Questions Abound After Epstein Is Found Dead In His Jail Cell
DAVID GREENE, HOST:
Attorney General William Barr says the FBI will investigate the apparent suicide of wealthy financier Jeffrey Epstein. Epstein was found dead in a Manhattan jail cell early Saturday. Barr said today Epstein's death will not end any quest for justice for his alleged victims.
(SOUNDBITE OF ARCHIVED RECORDING)
WILLIAM BARR: Let me assure you that this case will continue on against anyone who was complicit with Epstein. Any co-conspirators should not rest easy. The victims deserve justice, and they will get it.
GREENE: I want to begin our coverage with NPR's Ryan Lucas, who covers the Justice Department. Hi, Ryan.
RYAN LUCAS, BYLINE: Good morning.
GREENE: So give us the latest. What exactly do we know about Epstein's death and how this may have happened while he was in custody here?
LUCAS: Well, there still aren't a lot of answers. There are a lot of questions that have continued to kind of simmer on this whole thing. But his death has raised so many questions in large part because, in July, Epstein had put on - been put on suicide watch after an apparent suicide attempt.
Now, a source tells me that he was taken off of suicide watch in late July. He was on it for only a couple of days. Instead, he was placed in this special housing unit where he had a cellmate and prison staff was to check in on him every 30 minutes.
Now, I'm told that, in the hours leading up to Epstein's death, the cellmate was not there, and Epstein was not being checked on. The cellmate had been transferred out. No one had replaced him, as should have happened under protocol, from what I'm told. So questions as to how all of that went down. Now, New York City's chief medical examiner said yesterday that her office had done an autopsy on Epstein. The office said it hadn't reached a determination as to the cause of death, pending further information.
GREENE: But this is just still mind-boggling that - I mean, he - there were so many reasons why he should have been watched closely here, right?
LUCAS: Oh, absolutely, absolutely. The suicide - apparent suicide attempt in July being chief among them. But then on Friday, there were hundreds and hundreds of court documents related to Epstein that came out by the order of a federal court. These documents were related to a lawsuit brought by one of the women who says that she was sexually abused and trafficked by Epstein. Some of these records were sworn depositions.
There are new allegations in there about how Epstein allegedly brought underage girls into this sex trafficking ring. They also contain new allegations against other prominent men who allegedly had sex with girls through Epstein. Those include former New Mexico Governor Bill Richardson and former U.S. Senator George Mitchell. They - for their part, they have both denied those allegations.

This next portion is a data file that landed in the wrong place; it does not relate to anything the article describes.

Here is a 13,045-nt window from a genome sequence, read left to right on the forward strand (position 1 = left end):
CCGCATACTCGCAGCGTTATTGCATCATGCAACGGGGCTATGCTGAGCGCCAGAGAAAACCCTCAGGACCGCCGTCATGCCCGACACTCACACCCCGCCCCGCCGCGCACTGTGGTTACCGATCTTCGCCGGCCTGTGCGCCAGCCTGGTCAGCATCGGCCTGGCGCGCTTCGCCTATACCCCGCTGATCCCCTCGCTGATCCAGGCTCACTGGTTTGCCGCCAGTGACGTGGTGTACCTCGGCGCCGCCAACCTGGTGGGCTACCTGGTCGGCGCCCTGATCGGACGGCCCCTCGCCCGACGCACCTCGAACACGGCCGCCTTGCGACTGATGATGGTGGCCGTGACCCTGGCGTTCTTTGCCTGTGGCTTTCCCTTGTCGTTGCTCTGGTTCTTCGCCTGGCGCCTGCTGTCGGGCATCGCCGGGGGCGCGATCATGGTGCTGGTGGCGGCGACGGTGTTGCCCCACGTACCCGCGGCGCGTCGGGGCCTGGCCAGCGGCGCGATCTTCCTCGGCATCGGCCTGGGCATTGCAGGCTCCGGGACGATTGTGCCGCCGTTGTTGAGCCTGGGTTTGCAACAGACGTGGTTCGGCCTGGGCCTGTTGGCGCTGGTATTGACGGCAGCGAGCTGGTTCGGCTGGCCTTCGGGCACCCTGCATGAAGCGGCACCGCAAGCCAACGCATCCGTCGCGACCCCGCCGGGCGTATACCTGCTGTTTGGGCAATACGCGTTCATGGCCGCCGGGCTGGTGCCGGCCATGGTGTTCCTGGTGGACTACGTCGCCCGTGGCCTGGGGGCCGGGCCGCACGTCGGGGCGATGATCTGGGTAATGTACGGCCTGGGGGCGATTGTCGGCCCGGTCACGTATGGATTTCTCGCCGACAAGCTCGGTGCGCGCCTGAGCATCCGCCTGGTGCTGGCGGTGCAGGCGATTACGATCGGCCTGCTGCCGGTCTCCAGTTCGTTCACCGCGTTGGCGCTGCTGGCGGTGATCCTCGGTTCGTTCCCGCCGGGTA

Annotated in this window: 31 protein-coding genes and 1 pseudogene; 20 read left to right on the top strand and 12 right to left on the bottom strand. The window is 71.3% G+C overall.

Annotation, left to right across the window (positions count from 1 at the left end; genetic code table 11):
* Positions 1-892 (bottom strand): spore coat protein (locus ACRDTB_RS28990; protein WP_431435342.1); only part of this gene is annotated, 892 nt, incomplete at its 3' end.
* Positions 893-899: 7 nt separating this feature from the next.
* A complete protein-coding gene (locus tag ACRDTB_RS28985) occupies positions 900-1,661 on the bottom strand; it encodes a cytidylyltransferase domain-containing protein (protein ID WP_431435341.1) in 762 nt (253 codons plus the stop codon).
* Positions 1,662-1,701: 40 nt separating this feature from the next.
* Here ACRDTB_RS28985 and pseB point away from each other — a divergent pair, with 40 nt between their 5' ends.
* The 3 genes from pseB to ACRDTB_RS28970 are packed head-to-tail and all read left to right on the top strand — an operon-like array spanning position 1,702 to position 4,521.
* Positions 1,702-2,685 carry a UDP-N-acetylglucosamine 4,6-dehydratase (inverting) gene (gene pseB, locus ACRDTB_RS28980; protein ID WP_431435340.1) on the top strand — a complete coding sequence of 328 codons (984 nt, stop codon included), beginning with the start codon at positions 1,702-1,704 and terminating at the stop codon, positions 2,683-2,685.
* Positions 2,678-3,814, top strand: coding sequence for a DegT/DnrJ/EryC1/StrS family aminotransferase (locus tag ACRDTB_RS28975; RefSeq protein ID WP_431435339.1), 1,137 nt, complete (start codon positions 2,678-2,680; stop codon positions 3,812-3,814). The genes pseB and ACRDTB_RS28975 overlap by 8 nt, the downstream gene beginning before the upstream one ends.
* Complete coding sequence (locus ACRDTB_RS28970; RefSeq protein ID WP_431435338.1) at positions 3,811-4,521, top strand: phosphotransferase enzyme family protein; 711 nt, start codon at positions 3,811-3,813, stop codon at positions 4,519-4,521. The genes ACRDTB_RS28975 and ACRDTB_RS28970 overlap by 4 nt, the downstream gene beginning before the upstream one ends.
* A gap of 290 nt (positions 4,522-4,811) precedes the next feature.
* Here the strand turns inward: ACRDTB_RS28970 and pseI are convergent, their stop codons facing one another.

GREENE: All right, so you have the attorney general, William Barr, saying he was appalled by this, instructing the Justice Department's inspector general to look into Epstein's death. The FBI is investigating. What are the questions they're trying to answer?
LUCAS: Well, first and foremost, I'm told that this is a priority. The FBI deputy director, David Bowdich, has been providing updates to the deputy attorney general - so the No. 2 at the Justice Department - every three hours or so throughout the day. The big question of course, though, is, you know, how Epstein managed to be in his cell, alone and not checked in on by guards every half hour, as he was supposed to be. Protocol appears not to have been followed in this case, in this instance, and investigators are of course going to want to find out why.
GREENE: And then another big question is, what options remain here for the alleged victims? I mean, what - who are still looking for justice. What can they and their lawyers do now?
LUCAS: Well, the U.S. attorney for the southern district of New York said that his investigation continues into this sex trafficking - alleged sex trafficking conspiracy. He urged anyone to come forward with more information. And then of course there's a possibility to pursue civil suits for the victims.
GREENE: All right, NPR's justice correspondent Ryan Lucas. Ryan, thanks so much. We really appreciate it.
LUCAS: Thank you.
NPR transcripts are created on a rush deadline by Verb8tm, Inc., an NPR contractor, and produced using a proprietary transcription process developed with NPR. This text may not be in its final form and may be updated or revised in the future. Accuracy and availability may vary. The authoritative record of NPR’s programming is the audio record.